The ‘Blame Özil’ Game

Some admired, and still admire, Arsène Wenger’s transfer philosophy. Buy players cheap, relatively young and develop them. Others felt, although it was an admirable stance, that such a model wouldn’t continue to function in an era where one player can cost upward of £80million.

Then, Arsène bought Mesut Özil. Yes, he is relatively young. He was 24 years of age when he signed, but he was not cheap. He was £42million of ‘not cheap’ in fact.

Many applauded Arsène. Özil is a player of world-class stature and although £42million is rather a lot of money, in today’s market, it wasn’t too expensive for a player of his talents.

The problem with making a record signing is that they are immediately thrust into the spotlight and scrutinised week in week out. It seems that Özil has become the focal point of Arsenal’s shortcomings this season. Granted, there haven’t been too many to date. We are in contention for the league title and we are into the semi final of the FA Cup, but there have been some.

There have been a few defeats in the league that can be looked back on as failures this season; Most notably, the 5-1 loss to Liverpool at Anfield, and of course, the 1-0 loss to Stoke at the Britannia.

These two games were lost not because of individual performances, but because the team, as a whole, played appallingly.

However, it seems Mesut Özil’s performances have been pinpointed as the reason behind these failures. If a player has performed badly, I am all for constructive criticism. However, the criticism Özil is getting isn’t justified, and it certainly isn’t constructive.

It’s all very well, sitting behind a keyboard, typing words such as “lazy,” “lost” and “uninterested,” the main problem with those words of course being that largely, they don’t reflect the reality of the situation.

Nor does this notion of, “he doesn’t defend.” Correct me if I’m wrong, but Mesut is an attacking midfielder, right? Not a centre half.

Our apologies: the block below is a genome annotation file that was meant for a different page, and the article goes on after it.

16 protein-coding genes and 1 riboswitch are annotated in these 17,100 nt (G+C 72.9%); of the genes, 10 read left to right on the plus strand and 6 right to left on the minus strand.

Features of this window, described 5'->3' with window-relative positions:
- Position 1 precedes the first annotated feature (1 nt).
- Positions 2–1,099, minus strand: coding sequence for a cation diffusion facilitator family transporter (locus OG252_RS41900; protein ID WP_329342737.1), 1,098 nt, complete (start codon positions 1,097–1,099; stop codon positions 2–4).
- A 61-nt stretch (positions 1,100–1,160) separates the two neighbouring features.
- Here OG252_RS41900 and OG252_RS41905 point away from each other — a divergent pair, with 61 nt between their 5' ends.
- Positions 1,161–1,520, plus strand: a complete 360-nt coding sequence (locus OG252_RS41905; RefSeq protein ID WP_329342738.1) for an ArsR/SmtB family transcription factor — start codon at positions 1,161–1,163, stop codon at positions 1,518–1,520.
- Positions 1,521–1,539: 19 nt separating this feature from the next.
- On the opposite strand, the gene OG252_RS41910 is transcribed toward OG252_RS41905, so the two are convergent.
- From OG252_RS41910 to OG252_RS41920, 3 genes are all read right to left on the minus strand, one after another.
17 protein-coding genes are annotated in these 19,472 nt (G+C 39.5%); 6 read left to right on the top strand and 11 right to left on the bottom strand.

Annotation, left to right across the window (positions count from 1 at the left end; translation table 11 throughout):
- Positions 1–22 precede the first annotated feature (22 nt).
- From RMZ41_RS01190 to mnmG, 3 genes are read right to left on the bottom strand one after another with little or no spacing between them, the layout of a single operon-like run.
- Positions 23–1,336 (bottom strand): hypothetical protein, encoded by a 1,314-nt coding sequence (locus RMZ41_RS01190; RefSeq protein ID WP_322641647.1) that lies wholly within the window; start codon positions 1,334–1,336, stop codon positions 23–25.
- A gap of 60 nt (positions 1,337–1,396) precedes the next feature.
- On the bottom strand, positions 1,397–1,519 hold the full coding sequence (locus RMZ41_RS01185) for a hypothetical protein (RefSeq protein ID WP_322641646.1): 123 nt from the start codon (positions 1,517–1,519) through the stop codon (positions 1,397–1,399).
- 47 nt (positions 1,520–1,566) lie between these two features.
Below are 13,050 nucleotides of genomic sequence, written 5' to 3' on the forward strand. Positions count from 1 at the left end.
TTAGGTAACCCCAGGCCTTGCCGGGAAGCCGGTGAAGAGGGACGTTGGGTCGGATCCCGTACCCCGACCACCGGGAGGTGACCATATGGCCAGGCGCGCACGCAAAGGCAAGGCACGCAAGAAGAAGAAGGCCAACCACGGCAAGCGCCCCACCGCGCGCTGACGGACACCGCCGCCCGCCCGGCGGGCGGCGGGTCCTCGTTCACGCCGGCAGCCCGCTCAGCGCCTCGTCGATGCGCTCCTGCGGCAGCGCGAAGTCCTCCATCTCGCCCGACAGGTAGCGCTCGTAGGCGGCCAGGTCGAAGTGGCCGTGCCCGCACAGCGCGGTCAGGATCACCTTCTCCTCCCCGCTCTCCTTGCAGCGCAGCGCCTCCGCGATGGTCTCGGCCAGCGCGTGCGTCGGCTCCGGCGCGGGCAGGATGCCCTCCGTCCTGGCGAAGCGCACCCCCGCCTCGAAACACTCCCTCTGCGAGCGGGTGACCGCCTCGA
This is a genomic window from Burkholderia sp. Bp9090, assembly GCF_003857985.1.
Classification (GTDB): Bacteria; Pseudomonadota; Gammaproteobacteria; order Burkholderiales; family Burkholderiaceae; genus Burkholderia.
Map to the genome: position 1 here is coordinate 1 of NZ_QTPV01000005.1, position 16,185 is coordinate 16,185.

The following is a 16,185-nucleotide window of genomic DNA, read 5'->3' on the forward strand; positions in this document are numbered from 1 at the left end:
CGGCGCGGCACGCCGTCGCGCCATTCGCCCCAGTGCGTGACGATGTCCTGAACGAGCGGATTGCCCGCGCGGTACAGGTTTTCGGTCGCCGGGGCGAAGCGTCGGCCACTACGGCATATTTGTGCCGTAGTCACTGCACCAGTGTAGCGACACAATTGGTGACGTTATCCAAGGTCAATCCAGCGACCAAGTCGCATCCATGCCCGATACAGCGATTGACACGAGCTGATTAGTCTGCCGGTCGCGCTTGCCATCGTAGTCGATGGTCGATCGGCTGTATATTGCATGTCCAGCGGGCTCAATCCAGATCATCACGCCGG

There are some occasions when he should track back better, but ultimately, his job is to create opportunities going forward. That’s why he was bought.

During last night’s game against Bayern Munich, a match in which Bayern had colossal amounts of possession, Özil was criticised for being lazy and not having enough touches of the ball. ‘Having touches of the ball’ becomes a difficult task when your team have little more than 30% possession during a game.

Add to that, that he had to come off at half time due to a hamstring injury (which will now keep him out for four to six weeks) and he can be forgiven for ‘being lazy.’

Özil thrives on the ball when he has players making runs past him into space, where he can then squeeze an inch perfect pass through to them. There have been times this season when these runs haven’t been made, with last night’s game being a perfect example.

Too many people choose to ignore what he does well and focus almost entirely on his shortcomings. Furthermore, these ‘shortcomings’ are to be expected over the course of a debut season in the Premier League.

Photo via Ronnie Macdonald-
Photo via Ronnie Macdonald-

“He looks tired.” Of course he looks tired, this is the most intense league in Europe. Many players are given the benefit of the doubt in their first season in the premier league, so why isn’t Özil?

I might also just add here that, so far this season, Mesut has contributed six goals and eleven assists in all competitions, with plenty of games left to play.

On top of the hardships that befall some players when they move to the premier league, let’s look at the difference in the team.

At Real Madrid, Mesut was playing passes through to players such as Karim Benzema, Gonzalo Higuain and Cristiano Ronaldo. I like Giroud, but he’s our only output up front and he is far from a truly dangerous striker. He doesn’t have the pace to trouble defenders and give Özil a target to hit.

If Özil was to play a ball through for Giroud to chase, more often than not, Giroud wouldn’t make it, and Özil would be the man taking the blame for a poor pass.

He needs another option to pass to upfront. A Thierry Henry, an Ian Wright, a Robin Van Persie. At the moment, he doesn’t have that. It’s no secret that we need another striker, so let us hope that Arsène spends some money in the summer again.

I have absolutely no doubts that over the next few seasons, Mesut Özil will prove that he is worth every penny of his £42million price tag, and that when his time at Arsenal is over, he will be considered one of the best playmakers we’ve ever had.


Header Photo via Kieran Clarke-

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